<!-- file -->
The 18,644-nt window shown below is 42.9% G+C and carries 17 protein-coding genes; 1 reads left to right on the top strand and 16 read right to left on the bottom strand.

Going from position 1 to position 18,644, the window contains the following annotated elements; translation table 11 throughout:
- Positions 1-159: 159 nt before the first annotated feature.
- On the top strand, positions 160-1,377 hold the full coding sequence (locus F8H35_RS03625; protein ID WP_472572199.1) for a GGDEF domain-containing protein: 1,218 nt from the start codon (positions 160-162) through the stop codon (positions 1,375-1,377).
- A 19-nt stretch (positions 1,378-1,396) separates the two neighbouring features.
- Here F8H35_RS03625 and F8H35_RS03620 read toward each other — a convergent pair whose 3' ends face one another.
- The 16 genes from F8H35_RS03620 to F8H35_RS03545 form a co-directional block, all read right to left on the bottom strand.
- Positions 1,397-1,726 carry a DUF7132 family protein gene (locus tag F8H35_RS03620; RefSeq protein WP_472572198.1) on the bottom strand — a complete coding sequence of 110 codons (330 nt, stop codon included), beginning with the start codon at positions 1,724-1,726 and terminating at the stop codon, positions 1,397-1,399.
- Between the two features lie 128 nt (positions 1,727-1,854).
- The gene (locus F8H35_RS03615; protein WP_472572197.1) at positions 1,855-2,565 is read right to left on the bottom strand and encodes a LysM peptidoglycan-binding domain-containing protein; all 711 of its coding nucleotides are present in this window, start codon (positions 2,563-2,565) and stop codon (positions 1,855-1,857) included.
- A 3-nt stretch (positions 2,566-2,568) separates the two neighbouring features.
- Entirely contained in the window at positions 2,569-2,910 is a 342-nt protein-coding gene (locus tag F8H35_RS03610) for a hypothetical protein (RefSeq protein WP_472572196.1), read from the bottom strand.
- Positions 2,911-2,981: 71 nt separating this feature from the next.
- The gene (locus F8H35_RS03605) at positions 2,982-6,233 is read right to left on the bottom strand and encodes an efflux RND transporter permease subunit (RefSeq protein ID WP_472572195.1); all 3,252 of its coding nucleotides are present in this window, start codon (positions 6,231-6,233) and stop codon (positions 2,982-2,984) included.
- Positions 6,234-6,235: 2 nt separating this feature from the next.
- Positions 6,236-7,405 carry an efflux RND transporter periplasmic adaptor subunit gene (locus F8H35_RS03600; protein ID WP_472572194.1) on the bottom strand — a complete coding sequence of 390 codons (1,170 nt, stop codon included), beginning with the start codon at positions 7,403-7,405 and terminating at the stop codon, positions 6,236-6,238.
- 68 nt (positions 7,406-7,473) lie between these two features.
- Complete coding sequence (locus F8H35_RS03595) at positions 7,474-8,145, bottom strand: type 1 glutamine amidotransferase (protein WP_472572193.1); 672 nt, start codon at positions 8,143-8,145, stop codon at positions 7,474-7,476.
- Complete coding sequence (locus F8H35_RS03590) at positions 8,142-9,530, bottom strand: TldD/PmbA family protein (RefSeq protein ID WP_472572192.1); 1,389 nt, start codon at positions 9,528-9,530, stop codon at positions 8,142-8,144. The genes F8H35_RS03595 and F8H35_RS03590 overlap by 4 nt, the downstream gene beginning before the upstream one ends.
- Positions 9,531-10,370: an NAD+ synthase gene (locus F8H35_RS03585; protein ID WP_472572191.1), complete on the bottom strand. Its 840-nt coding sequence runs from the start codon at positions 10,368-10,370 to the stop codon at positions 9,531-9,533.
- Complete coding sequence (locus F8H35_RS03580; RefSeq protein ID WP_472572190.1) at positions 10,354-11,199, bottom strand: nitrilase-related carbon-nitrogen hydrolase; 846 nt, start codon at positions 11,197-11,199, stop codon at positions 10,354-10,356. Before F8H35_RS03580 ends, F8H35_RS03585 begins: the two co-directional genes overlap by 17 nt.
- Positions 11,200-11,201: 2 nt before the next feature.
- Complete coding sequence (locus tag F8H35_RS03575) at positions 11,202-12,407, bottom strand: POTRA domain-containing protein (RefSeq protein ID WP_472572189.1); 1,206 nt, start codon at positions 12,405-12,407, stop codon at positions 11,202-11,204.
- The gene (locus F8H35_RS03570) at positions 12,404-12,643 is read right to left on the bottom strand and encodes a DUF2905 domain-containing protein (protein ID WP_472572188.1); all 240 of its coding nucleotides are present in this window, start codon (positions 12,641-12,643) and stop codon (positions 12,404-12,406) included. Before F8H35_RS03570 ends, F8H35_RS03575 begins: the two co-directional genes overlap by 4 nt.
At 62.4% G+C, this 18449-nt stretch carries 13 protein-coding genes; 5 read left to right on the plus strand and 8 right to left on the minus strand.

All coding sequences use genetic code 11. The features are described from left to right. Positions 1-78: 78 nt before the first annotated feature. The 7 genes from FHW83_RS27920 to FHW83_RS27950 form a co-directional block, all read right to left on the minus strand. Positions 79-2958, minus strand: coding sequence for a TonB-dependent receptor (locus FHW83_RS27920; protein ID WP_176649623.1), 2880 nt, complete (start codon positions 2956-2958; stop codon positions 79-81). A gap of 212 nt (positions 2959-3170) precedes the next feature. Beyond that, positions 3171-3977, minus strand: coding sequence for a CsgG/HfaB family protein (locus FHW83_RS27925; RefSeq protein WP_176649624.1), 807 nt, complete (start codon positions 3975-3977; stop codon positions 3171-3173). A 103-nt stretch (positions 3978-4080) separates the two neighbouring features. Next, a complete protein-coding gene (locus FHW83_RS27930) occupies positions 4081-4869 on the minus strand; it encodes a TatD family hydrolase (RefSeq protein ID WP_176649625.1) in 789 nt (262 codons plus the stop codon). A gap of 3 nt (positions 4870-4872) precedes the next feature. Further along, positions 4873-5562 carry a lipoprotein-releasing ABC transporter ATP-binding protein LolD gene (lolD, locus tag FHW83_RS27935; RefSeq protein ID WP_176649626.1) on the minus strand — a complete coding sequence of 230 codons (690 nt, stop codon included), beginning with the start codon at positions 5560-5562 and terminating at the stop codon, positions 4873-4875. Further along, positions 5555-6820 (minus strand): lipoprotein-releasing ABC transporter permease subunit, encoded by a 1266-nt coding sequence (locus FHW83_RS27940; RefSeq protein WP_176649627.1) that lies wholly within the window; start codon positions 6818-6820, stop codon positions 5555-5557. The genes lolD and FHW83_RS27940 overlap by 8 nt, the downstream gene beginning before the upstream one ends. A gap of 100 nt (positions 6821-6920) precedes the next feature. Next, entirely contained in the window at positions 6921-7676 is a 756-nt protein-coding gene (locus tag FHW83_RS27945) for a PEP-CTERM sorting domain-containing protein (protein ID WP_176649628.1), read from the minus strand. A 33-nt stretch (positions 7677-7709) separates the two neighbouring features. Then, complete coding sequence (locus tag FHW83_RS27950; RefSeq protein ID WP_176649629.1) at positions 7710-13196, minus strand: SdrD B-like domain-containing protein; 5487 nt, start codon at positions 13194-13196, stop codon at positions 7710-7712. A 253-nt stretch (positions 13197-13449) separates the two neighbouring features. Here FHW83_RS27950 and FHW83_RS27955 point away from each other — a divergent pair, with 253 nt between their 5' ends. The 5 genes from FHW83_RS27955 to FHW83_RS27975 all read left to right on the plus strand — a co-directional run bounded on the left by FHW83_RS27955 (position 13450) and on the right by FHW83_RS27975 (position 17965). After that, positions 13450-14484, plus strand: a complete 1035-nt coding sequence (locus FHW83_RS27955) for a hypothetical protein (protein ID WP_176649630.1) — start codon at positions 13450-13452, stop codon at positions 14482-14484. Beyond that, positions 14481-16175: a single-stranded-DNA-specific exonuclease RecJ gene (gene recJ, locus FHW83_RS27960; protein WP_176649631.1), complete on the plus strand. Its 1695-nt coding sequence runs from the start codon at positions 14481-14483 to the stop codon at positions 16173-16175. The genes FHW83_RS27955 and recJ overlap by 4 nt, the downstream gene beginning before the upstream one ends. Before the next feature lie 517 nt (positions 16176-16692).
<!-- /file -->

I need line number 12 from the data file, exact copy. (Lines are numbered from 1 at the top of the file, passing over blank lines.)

- Entirely contained in the window at positions 2,569-2,910 is a 342-nt protein-coding gene (locus tag F8H35_RS03610) for a hypothetical protein (RefSeq protein WP_472572196.1), read from the bottom strand.